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Part 1: 1450-1750
Part 2: 1750-1805
<--Part 3: 1791-1831
Part 4: 1831-1865

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Modern Voices
Douglas Egerton on the "positive good" theory of slavery
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Q: What were some events of the 1820s and 1830s that affected how white Americans viewed black slavery and freedom?
Douglas Egerton

A: The Missouri debates forced the South to explain and articulate reasons why slavery was a good thing, in part because of the growth of the cotton economy. The white South, especially the lower South -- South Carolina, Georgia -- began to articulate a fairly new idea, which was that slavery was not a bad thing in any way, but that it was a positive good for all concerned; that it allowed for white American civilization to advance by taking whites out of menial labor. It allowed for Africans to be civilized by bringing them into contact with allegedly superior white culture and the Christian faith. And that was a new idea. Men of Jefferson's generation never tried to pretend that slavery was a good thing for white or black. And certainly, Jefferson never had any interest in arguments that there was something civilizing about slavery, when it came to Africans.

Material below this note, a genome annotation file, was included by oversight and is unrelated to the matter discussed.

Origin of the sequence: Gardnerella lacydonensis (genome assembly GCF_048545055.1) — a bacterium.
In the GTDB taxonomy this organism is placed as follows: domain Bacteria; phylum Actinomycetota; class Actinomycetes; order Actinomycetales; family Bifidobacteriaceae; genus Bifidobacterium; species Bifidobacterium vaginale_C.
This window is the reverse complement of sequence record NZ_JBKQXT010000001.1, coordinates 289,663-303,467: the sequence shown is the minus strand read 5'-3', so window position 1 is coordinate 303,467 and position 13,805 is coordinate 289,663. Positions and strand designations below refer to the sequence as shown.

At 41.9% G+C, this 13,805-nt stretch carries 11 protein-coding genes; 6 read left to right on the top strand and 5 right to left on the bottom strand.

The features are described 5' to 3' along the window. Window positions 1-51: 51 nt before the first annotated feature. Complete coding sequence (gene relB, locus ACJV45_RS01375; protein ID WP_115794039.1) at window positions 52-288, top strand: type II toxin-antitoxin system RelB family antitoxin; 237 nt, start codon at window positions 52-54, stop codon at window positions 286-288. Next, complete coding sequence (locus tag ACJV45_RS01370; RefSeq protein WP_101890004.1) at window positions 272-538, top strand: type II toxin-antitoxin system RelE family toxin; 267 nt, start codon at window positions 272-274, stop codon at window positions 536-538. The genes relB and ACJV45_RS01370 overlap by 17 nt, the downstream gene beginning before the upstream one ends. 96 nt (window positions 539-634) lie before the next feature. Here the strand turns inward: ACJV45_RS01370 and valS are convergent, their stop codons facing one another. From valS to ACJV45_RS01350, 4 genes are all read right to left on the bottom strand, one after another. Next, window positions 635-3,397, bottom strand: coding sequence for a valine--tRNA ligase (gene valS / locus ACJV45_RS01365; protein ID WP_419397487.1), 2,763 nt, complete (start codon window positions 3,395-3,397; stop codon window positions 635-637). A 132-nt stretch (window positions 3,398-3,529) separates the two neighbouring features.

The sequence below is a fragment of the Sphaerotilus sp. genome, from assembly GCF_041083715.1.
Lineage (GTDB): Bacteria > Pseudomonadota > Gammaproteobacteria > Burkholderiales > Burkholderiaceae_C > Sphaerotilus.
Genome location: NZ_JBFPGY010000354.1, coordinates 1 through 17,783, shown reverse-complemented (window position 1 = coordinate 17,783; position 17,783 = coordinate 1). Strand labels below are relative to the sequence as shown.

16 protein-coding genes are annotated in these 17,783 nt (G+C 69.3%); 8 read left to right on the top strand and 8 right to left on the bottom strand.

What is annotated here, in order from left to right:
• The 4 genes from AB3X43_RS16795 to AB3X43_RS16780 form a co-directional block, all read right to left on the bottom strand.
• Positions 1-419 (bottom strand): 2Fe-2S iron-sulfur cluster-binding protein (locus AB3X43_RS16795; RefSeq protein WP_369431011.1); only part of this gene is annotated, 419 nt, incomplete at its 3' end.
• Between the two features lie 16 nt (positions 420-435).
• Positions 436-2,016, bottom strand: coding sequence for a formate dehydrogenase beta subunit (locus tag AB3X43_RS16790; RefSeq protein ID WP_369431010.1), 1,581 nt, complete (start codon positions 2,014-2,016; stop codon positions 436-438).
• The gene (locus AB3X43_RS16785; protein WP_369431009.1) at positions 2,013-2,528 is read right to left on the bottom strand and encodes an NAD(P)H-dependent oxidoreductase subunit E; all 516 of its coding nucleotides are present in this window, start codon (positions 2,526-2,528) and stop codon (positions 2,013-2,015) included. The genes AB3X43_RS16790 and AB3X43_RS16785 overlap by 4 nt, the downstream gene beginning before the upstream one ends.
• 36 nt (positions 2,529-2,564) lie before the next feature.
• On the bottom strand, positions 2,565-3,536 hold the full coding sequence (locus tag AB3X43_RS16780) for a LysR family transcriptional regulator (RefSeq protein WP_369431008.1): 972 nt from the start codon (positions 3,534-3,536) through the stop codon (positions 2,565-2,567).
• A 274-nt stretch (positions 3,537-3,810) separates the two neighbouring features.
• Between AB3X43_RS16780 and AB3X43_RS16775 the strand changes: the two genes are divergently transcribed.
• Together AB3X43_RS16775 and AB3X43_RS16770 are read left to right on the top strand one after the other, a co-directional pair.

Douglas A. Egerton
Professor of History
Le Moyne College




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